It's certainly a constant that wherever reformist or noncoforming ideas arrive into any institution where there is a confluence of power, money and control there's the potential for a reactionary heavy handed response to go beyond arguing the case and perform a root-and-branch excision of the idea itslef by removing all the people that believe in it.... But that insitution can be a government, "the aristocricy", church, military, the melodramatic elemnts within academia, and obviously political parties ... basically, things which have large elements of overlap historically and are only became truly seperate things in fairly modern times.

It's certainly not a truth that when these dangerous ideas arrive they always provoke an inquisition. Other options include splitting the institution with a either walkout or ejection/excommunication; accomodation and compromise, or just agreeing this new idea is lovely and joining in, or else full on revolution.

But if you want a related sort-of-historical-constant, Tocqueville is the man. I'm afraid I can't remember where, but in discussion of the French revolution he pointed out that the sort of regimes that carry out those inquisitions tend most often to fall when they loosen up a little and reform; it provokes an expectation of much more that is inevitably disappointed, and such regimes typically aren't manned by people of good will who are well disposed to such reforms, so they tend to be applied inconsistently anyway. Think Perestroika for instance, which was supposed to be the big reform of the USSR, but turned out to be nothing but a turning point as it slid to collapse a few years later. That idea from Tocqueville is very relevant today, it's an important part of political thought in modern China where they are terrified of the prospect and see Perestroika as a terrible mistake that resulted in death and chaos.

That said.. all of those alternative options can still result in an inquisition anyway. So off the top of my head, the best example of the disruptive idea getting accepted but then causing a bunch of inquisitions and revolutions which ultimately end up in more of both for a really long time... would be the Marian reforms which converted the Roman army from a semi-permanent militia to a permanent professional army. Initially these were wildly successful and fixed many social and political issues that arrise when conquering distant foes using a bunch of farmers on temporary military service. But in doing so, they completely upended Roman society, caused massive political and economic problems, and the next wave of big ideas came in answer to those. Mostly these were over the question of land reform - which is hardly a military issue right? But in answer to the military reform, which caused new crises elsewhere, the Gracchi brothers got murdered, Sulla instituted a secret police and did a whole lot of murdering, and Julius Ceasar did all that stuff he did, effectively ending the Roman Republic, all in a series of clamp downs on ideas that threatened various interests at different times over a troublesome century or so of dicatorships, proscription and purges.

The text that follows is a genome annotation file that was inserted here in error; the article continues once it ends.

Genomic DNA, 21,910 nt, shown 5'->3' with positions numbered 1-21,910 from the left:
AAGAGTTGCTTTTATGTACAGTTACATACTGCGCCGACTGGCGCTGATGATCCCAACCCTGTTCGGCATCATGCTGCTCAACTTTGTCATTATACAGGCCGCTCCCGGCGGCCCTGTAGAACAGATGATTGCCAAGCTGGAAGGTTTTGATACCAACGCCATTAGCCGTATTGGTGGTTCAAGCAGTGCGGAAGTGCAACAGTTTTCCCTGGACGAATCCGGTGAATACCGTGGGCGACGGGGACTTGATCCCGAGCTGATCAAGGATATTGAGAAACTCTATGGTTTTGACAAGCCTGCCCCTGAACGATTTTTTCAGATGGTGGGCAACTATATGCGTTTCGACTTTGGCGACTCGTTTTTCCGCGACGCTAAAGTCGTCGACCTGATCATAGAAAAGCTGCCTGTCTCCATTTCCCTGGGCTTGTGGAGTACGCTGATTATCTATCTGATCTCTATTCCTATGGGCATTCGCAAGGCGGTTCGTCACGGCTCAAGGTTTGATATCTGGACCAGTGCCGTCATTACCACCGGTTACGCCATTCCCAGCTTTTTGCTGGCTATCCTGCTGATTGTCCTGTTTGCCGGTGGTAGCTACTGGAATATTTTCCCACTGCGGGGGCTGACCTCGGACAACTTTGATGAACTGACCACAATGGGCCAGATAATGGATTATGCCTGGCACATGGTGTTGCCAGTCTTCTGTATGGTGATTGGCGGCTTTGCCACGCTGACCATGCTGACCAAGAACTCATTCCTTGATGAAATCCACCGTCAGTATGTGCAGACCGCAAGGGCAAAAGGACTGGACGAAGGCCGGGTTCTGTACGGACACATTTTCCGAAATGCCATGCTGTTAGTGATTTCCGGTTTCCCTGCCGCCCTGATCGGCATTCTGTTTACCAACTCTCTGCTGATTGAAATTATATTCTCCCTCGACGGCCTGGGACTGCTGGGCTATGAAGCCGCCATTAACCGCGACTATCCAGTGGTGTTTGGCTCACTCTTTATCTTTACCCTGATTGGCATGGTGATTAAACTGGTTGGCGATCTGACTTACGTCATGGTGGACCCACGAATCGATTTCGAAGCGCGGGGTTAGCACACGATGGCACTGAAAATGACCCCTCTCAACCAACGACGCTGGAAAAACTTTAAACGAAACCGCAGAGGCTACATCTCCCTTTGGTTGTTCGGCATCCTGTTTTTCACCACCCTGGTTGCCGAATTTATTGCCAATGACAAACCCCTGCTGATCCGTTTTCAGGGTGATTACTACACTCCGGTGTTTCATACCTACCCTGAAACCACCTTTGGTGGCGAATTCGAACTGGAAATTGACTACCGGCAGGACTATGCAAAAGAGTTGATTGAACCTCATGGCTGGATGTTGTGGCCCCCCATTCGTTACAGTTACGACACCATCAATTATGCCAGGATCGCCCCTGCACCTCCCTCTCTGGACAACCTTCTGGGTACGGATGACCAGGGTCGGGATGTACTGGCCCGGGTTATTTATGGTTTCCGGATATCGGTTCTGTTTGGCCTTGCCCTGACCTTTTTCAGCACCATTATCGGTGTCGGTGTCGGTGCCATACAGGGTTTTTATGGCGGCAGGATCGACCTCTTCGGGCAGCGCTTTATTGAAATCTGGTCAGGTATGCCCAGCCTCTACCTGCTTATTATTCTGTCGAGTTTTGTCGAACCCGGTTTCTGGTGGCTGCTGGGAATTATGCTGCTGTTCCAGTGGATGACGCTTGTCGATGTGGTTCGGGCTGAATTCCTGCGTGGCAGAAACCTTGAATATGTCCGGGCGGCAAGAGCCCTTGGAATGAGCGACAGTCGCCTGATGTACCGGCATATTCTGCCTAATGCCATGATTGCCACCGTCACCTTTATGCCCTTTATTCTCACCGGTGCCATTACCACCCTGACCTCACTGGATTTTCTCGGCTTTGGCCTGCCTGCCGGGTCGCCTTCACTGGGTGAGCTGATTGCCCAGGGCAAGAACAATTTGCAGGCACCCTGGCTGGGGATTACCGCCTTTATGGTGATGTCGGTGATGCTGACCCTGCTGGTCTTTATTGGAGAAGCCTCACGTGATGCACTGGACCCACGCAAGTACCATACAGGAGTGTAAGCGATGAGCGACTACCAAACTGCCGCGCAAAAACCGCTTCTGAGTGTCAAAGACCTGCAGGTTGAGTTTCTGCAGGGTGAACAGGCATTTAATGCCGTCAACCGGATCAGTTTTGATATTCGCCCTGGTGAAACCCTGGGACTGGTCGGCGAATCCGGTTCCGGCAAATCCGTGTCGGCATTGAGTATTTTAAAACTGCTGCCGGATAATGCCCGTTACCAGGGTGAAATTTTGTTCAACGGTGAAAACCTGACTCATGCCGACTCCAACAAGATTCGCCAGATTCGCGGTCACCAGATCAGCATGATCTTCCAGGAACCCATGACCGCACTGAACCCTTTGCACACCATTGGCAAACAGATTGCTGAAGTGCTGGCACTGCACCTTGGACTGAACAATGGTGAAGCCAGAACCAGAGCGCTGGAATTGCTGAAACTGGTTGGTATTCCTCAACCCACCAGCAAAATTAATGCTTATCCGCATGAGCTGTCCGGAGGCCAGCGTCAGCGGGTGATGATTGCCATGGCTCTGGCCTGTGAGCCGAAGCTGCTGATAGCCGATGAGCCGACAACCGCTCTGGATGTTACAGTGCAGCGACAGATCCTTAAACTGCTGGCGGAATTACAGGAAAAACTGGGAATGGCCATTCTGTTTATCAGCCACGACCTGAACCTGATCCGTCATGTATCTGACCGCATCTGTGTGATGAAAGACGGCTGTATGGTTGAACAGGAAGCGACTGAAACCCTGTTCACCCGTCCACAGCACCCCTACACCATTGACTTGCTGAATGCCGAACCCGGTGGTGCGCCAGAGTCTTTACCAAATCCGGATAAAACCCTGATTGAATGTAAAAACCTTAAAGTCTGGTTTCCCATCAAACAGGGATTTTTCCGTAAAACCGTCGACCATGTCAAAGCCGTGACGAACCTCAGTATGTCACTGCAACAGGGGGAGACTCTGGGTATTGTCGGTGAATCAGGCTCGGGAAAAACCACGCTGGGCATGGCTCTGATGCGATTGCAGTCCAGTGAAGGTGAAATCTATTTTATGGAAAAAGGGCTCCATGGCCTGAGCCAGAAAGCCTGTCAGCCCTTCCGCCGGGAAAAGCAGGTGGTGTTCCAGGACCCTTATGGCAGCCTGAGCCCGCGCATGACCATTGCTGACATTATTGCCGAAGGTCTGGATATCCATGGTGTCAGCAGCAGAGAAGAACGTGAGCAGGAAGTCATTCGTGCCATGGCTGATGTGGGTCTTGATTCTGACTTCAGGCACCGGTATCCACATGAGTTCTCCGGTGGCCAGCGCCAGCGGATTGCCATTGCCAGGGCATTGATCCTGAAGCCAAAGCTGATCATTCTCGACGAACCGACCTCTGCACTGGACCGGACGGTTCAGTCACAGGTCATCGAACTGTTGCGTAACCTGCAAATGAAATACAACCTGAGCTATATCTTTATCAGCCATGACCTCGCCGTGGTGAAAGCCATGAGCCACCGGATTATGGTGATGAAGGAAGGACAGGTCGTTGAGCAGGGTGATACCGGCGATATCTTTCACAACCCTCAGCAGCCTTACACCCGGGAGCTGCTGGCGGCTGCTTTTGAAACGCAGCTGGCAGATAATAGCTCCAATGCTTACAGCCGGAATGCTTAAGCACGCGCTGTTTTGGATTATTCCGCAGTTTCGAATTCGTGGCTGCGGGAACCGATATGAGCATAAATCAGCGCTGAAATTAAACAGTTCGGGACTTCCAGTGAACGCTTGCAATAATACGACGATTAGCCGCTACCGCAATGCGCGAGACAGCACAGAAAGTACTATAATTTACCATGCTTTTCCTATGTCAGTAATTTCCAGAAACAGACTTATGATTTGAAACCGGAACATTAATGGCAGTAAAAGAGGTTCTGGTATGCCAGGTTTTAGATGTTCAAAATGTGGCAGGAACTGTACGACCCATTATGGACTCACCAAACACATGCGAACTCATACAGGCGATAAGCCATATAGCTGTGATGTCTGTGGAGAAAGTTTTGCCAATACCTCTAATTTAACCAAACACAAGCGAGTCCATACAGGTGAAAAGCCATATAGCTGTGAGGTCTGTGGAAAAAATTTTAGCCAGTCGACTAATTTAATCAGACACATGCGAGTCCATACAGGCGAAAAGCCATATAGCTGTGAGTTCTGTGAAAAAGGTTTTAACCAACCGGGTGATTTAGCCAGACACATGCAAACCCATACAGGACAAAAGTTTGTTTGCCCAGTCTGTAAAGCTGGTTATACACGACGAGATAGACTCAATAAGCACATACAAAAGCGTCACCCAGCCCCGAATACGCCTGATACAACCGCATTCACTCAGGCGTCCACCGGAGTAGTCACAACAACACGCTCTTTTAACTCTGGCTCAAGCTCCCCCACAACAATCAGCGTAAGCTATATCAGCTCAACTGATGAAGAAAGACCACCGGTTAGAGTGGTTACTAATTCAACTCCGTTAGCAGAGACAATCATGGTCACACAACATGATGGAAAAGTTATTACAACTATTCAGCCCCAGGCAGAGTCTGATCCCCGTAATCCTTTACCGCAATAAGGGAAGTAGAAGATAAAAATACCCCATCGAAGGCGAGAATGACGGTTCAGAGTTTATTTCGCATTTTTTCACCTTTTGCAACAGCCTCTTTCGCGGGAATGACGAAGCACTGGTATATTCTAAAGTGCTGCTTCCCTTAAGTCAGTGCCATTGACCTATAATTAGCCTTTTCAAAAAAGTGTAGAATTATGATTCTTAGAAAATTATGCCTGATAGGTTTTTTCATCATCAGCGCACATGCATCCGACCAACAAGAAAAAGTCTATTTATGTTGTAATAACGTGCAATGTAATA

Advocate
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Re: Historical Constants

Post by Advocate »

[quote=FlashDangerpants post_id=471942 time=1600435397 user_id=11800]
[quote=tbieter post_id=162537 time=1394826105 user_id=45]
[color=#FF0000]Does the following paragraph describe a "historical constant"?[/color]
"Wherever a social order, or rather the power that preserves this social order, sees the foundations of the order shaken, endangered not by plans for overthrow but by ideas, there looms on the horizon the possibility of an Inquisition; in this the Middle Ages were no different from today, whether we speak of modern Russia or of modern America. It is plain that this is an everlasting temptation and danger." p. 34
Pieper, Josef, [i]Guide to Thomas Aquinas [/i] (1962)
http://www.amazon.com/Guide-Thomas-Aqui ... as+aquinas

[...]
But, I'm primarily interested in an alleged "inquisition tendency" as being an historical constant. I've wondered what other historical instances might reasonably be considered as falling within Pieper's generalization.

One U.S. instance that comes to my mind is that which is known as [b][u] McCarthyism.[/u][/b][/color]
http://en.wikipedia.org/wiki/McCarthyism

[color=#FF0000]Can you think of any historical examples from any country that either supports or negates the validity of Pieper's generalization?[/color]
[/quote]

It's certainly a constant that wherever reformist or noncoforming ideas arrive into any institution where there is a confluence of power, money and control there's the potential for a reactionary heavy handed response to go beyond arguing the case and perform a root-and-branch excision of the idea itslef by removing all the people that believe in it.... But that insitution can be a government, "the aristocricy", church, military, the melodramatic elemnts within academia, and obviously political parties ... basically, things which have large elements of overlap historically and are only became truly seperate things in fairly modern times.

It's certainly not a truth that when these dangerous ideas arrive they always provoke an inquisition. Other options include splitting the institution with a either walkout or ejection/excommunication; accomodation and compromise, or just agreeing this new idea is lovely and joining in, or else full on revolution.